Last semester, I added selections from Philip Freneau and Henry Wadsworth Longefellow to my syllabus. We only read about 3-4 poems from each author and explored them in relation to the trope of the “Vanishing American,” defining American, and the issue of slavery. As I do with most classes, I assign questions to small groups of students, 2-3 typically, give them time to answer … Read More Mediated Voices in Longfellow’s “Poems on Slavery”
Last week, while speaking in Fort Wayne, Indiana, Attorney General Jeff Session referenced Romans 13 as he defended the administration’s policy of separating immigrant children from their families at the border. He said, “I would cite you to the Apostle Paul and his clear and wise command in Romans 13, to obey the laws of government because God has ordained them for the purpose … Read More “I play Monopoly with refugees”: Romans 13 and Immigration
+ african american literature, american literature, comics, early american literature, enslaved, graphic novels, kyle baker, literacy, nat turner, neo-slave narrative, slave narrative, slavery, the confessions of nat turner
In his preface to the graphic novel Nat Turner, Kyle Baker talks about his reasons for wanting to tell Turner’s story through the medium of comics. He states hat “[c]omic books/graphic novels are a visual medium, so it’s important to choose a subject with opportunities for compelling graphics.” The story of Nat Turner’s rebellion in 1831 provides just that opportunity. More importantly, Baker wanted … Read More Literacy in Kyle Baker’s “Nat Turner”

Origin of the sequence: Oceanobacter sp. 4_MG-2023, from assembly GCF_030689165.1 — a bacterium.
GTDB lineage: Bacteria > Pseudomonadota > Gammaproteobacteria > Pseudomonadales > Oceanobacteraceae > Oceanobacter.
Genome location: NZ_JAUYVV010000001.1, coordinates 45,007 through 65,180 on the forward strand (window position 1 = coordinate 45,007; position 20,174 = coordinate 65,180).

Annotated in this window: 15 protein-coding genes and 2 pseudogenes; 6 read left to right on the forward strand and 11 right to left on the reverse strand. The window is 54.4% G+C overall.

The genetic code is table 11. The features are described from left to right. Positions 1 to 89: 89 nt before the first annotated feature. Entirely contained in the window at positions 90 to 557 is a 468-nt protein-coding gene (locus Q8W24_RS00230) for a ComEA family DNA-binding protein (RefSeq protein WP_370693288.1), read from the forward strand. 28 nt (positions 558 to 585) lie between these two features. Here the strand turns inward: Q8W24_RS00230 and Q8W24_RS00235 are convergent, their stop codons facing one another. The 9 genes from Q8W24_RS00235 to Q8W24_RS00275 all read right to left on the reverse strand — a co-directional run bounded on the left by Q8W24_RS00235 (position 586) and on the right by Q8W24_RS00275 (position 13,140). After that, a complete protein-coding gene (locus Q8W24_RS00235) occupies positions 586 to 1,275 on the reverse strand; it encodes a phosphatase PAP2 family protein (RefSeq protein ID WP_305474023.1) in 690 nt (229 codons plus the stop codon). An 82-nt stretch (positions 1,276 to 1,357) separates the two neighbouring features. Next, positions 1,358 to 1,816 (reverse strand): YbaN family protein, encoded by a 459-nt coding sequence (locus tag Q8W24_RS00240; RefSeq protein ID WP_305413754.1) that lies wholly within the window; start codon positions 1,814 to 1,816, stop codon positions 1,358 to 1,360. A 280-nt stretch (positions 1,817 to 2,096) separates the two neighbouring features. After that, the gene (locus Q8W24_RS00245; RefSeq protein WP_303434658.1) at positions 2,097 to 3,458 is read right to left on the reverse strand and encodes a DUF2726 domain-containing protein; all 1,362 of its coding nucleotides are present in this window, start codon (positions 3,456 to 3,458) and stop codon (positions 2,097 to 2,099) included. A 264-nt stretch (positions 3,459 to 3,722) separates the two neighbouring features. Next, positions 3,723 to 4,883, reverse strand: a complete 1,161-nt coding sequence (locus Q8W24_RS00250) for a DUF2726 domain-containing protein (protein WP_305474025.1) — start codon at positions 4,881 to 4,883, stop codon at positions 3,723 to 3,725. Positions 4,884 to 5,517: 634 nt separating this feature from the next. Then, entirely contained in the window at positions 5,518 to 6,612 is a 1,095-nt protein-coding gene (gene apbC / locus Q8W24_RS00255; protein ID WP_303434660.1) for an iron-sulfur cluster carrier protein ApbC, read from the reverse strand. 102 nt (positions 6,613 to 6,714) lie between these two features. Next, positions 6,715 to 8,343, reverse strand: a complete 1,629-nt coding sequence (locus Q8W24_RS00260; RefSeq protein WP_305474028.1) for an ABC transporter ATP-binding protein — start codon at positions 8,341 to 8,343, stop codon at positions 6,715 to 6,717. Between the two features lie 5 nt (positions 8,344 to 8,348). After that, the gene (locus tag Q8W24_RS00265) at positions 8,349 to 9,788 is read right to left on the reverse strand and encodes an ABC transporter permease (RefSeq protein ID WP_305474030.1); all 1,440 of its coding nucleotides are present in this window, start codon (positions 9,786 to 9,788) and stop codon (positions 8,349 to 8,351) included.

Ever since I first encountered Edgar Allan Poe’s “Hop-Frog, or the Eight Chained Ourang-Outangs,” I became intrigued by the issues Poe addressed through this Gothic story that takes place far away from American soil. The story first appeared in 1849, and we can read the story in an autobiographical manner, as some scholars have done. However, I would argue that we must also read … Read More Edgar Allan Poe’s “Hop-Frog” and Slave Rebellion
+ african american literature, american literature, early american literature, enslaved, frederick douglass, narrative, slave narrative, slavery, southern literature, the slave's narrative, what to the slave is the fourth of july?
Over the past couple of semesters, I have taught Frederick Douglass’ What to the Slave is the Fourth of July? instead of teaching his narrative. I do this for a couple of reasons. One, I assign Solomon Northup’s Twelve Years a Slave, and during discussions about Northup, I bring in Douglass’ narrative and Harriett Jacobs’ Incidents in the Life of a Slave Girl because … Read More Frederick Douglass’ Rhetorical Rebuttals of Stereotypes